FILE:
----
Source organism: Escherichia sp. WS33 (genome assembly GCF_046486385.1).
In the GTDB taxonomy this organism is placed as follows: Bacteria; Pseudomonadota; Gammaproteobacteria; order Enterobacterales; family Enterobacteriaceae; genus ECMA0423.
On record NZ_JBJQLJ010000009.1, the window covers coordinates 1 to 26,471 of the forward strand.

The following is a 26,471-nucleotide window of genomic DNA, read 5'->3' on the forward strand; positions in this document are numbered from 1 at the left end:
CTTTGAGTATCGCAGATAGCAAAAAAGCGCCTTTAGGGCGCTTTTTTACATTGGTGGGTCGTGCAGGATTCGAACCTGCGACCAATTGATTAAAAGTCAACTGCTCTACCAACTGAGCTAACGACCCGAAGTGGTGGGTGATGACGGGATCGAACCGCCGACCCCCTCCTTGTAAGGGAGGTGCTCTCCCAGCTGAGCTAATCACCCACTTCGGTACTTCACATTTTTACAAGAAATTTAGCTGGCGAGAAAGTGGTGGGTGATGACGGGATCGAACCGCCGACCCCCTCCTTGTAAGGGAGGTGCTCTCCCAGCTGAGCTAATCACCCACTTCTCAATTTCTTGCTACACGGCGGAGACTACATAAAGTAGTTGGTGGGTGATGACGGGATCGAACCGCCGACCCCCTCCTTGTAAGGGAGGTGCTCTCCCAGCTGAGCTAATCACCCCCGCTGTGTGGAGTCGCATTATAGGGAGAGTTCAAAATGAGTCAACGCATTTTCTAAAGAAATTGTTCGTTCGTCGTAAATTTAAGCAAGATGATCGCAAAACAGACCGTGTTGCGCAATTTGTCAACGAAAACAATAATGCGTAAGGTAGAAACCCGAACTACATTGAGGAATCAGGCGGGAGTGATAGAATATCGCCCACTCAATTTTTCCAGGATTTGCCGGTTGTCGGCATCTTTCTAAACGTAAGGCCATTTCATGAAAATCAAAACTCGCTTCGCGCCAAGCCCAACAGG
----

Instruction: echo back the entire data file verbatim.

Source organism: Escherichia sp. WS33 (genome assembly GCF_046486385.1).
In the GTDB taxonomy this organism is placed as follows: Bacteria; Pseudomonadota; Gammaproteobacteria; order Enterobacterales; family Enterobacteriaceae; genus ECMA0423.
On record NZ_JBJQLJ010000009.1, the window covers coordinates 1 to 26,471 of the forward strand.

The following is a 26,471-nucleotide window of genomic DNA, read 5'->3' on the forward strand; positions in this document are numbered from 1 at the left end:
CTTTGAGTATCGCAGATAGCAAAAAAGCGCCTTTAGGGCGCTTTTTTACATTGGTGGGTCGTGCAGGATTCGAACCTGCGACCAATTGATTAAAAGTCAACTGCTCTACCAACTGAGCTAACGACCCGAAGTGGTGGGTGATGACGGGATCGAACCGCCGACCCCCTCCTTGTAAGGGAGGTGCTCTCCCAGCTGAGCTAATCACCCACTTCGGTACTTCACATTTTTACAAGAAATTTAGCTGGCGAGAAAGTGGTGGGTGATGACGGGATCGAACCGCCGACCCCCTCCTTGTAAGGGAGGTGCTCTCCCAGCTGAGCTAATCACCCACTTCTCAATTTCTTGCTACACGGCGGAGACTACATAAAGTAGTTGGTGGGTGATGACGGGATCGAACCGCCGACCCCCTCCTTGTAAGGGAGGTGCTCTCCCAGCTGAGCTAATCACCCCCGCTGTGTGGAGTCGCATTATAGGGAGAGTTCAAAATGAGTCAACGCATTTTCTAAAGAAATTGTTCGTTCGTCGTAAATTTAAGCAAGATGATCGCAAAACAGACCGTGTTGCGCAATTTGTCAACGAAAACAATAATGCGTAAGGTAGAAACCCGAACTACATTGAGGAATCAGGCGGGAGTGATAGAATATCGCCCACTCAATTTTTCCAGGATTTGCCGGTTGTCGGCATCTTTCTAAACGTAAGGCCATTTCATGAAAATCAAAACTCGCTTCGCGCCAAGCCCAACAGG